As another year begins its slide into posterityI suppose I should at least write up some resolutions I can judiciously ignore throughout next year. I’ll make my first resolution to do that — perhaps next week.
I recently watched Jack Frost on DVD — hey, there's an important resolution right there: make sure to watch more GOOD horror movies. Now that was easy. I made the mistake of listening to Yahoo Group members' recommendations on this one and — wait a minute, there’s my second resolution: do not listen to movie recommendations garnered from trolls in chat groups. My word, coming up with New Year resolutions is easier than I thought.
While the idea of a serial-killing snowman may be novel-looking on paper, its execution, which could have been on a par with Shaun of the Dead in wit and visual humor, falls far short; and you can't blame it on budget limitations, either. In the hands of a Roger Corman or Troma’s Lloyd Kaufman, low budgets ignite creativity with cheap but imaginative set pieces and self-indulgent—wink, wink-- scripting. That didn't happen here.
Whenever you combine the elements of comedy and horror you have to decide how far to go in each direction. Should it be a parody, a satire, tongue-in-cheek, or a mix of these approaches? What visual framing will tone your choices and how will the characterizations and actions move the story to highlight them, and keep funny-bone chuckling and shinbone trembling with fright?
Uncle Henry’s inappropriately risqué bedtime story voiceover to his young niece sets the mood. As he horrifies her, we, very slowly, look at ornaments on a Christmas tree, pausing to see the movie’s credits written on each one. At first a novelty, it becomes tiresome as it drags on. Uncle Henry's story introduces Jack Frost (Scott MacDonald) the criminal as he’s conveyed to his execution in a van aptly titled with Troma-like subtlety, "State Executional Transfer Vehicle."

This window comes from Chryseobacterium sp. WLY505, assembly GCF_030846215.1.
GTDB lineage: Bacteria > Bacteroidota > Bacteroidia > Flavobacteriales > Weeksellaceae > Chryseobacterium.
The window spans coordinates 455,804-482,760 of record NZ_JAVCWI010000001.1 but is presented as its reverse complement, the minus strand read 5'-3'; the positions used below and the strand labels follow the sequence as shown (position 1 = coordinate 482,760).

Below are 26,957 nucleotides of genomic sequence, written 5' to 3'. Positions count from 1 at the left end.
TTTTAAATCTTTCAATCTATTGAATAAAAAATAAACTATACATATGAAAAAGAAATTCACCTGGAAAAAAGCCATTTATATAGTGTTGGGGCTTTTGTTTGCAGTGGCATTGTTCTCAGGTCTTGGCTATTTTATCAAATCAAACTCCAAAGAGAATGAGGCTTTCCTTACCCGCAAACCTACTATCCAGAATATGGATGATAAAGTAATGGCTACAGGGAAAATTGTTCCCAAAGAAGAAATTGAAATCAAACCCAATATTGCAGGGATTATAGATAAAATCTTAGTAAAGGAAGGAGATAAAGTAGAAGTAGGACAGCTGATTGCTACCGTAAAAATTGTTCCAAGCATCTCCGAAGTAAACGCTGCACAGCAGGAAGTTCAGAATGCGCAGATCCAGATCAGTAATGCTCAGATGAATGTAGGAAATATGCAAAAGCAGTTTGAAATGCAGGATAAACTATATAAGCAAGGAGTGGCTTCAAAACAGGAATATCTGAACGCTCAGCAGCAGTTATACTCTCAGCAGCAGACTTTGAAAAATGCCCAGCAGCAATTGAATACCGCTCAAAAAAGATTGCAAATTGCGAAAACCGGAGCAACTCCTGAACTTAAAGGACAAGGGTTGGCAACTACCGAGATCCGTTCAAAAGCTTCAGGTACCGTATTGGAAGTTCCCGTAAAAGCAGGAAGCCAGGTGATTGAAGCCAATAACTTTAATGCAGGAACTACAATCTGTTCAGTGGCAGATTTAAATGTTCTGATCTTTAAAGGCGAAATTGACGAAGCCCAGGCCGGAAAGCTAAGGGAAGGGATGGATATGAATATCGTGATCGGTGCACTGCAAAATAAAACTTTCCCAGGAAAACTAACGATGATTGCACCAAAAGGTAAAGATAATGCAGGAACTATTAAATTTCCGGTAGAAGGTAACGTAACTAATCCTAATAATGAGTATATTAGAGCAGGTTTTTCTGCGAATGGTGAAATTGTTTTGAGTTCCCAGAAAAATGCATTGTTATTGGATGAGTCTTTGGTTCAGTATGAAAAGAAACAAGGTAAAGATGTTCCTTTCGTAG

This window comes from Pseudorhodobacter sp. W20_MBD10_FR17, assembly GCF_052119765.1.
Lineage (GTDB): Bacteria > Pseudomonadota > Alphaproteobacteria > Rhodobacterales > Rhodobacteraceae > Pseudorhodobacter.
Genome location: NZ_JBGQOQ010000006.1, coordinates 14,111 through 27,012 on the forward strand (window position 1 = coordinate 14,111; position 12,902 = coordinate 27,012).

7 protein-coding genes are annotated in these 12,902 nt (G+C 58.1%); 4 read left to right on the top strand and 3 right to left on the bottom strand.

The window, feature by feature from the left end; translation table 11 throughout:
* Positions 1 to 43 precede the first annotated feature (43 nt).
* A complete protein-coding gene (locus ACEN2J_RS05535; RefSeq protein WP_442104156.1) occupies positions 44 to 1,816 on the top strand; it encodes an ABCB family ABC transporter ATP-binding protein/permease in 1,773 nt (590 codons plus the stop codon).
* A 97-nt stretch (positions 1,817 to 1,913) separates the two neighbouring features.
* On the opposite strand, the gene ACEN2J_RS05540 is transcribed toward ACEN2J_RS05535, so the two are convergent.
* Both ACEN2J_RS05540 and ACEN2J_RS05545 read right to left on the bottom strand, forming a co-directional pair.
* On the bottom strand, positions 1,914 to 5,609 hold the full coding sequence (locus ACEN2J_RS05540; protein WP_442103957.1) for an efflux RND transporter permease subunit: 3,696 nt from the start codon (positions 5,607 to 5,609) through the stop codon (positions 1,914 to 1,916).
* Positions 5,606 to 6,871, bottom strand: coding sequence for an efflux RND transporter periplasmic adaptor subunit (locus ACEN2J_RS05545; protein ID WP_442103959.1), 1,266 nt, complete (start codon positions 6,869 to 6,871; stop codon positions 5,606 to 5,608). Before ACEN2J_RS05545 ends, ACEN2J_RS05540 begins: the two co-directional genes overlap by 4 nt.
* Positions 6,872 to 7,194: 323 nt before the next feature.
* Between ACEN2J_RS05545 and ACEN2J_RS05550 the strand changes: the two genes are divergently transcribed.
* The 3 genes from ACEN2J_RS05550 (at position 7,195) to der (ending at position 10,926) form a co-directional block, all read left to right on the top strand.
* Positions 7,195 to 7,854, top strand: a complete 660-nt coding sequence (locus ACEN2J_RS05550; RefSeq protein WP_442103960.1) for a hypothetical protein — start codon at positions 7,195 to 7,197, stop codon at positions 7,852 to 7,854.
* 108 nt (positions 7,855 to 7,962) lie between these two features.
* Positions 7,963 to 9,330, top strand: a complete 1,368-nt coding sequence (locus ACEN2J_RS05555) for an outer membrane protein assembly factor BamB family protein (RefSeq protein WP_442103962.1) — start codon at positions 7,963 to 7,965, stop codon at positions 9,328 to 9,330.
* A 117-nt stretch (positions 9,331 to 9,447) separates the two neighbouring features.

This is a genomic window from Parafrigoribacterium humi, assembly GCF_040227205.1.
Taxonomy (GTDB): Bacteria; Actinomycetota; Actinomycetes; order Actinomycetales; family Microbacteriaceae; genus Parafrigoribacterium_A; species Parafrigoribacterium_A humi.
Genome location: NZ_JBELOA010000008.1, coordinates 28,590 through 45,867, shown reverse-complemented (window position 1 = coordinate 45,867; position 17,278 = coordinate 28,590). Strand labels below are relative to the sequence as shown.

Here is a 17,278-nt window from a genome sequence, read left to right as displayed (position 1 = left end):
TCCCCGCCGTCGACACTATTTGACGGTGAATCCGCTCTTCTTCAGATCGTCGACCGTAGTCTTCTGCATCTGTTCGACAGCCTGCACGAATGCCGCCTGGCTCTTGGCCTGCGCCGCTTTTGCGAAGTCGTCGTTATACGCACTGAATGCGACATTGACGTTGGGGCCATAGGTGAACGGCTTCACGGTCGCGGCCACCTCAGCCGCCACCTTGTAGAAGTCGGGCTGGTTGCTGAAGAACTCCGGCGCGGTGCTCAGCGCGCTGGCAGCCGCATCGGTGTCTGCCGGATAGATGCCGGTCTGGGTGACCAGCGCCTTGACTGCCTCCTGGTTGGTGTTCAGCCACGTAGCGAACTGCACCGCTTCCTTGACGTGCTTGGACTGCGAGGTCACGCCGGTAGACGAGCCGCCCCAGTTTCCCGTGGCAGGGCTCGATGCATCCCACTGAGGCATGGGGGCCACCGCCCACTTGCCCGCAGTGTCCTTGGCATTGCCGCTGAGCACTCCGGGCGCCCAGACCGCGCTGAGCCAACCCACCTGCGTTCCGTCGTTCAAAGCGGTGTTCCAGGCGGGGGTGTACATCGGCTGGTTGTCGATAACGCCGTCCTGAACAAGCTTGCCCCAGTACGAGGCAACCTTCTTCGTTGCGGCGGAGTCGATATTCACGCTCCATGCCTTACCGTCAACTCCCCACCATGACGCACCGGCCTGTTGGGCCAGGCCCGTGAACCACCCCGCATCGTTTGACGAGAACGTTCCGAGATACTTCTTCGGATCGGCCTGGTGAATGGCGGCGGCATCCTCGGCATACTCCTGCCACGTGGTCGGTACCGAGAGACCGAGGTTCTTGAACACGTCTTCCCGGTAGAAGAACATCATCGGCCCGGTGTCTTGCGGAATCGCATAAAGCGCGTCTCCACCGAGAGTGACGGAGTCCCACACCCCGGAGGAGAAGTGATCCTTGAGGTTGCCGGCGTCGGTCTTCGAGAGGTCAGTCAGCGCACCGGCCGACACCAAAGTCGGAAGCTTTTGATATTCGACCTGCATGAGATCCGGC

A collision with the also aptly titled "Genetic Research" truck reveals the miniscule budget: quick cuts cover up the absence of showy car-explosion pyrotechnics. Jack gets doused genetic research liquid, turning him into a wise-cracking, not very jolly, serial-killing snow cone with a button nose. A pseudo-scientific explanation is later given by one of the Genetic Company’s agents to explain this transformation, but it’s all intentional nonsense unintentionally witless.
Now to Snowmonton, a small town where an annual snowman contest-- hey, wait a minute, there’s that budget drain again: no snow! There are scant piles of flaky fake snow here and there, but the few snowmen in the contest look pitiful. How the townsfolk made them is bewildering: there’s no snow in Snowmonton. This might have been funny if directed with that thought in mind, but director Michael Cooney’s thoughts are on rote murder instead. We don’t see the first murder, just the victim’s discovery, with us looking from behind the old man’s spiked-hair-frozen head at three dismayed police officers. They are looking down at his icy body seated in a rocking chair. One of the officers absent-mindedly rocks the chair with his foot. That’s funny.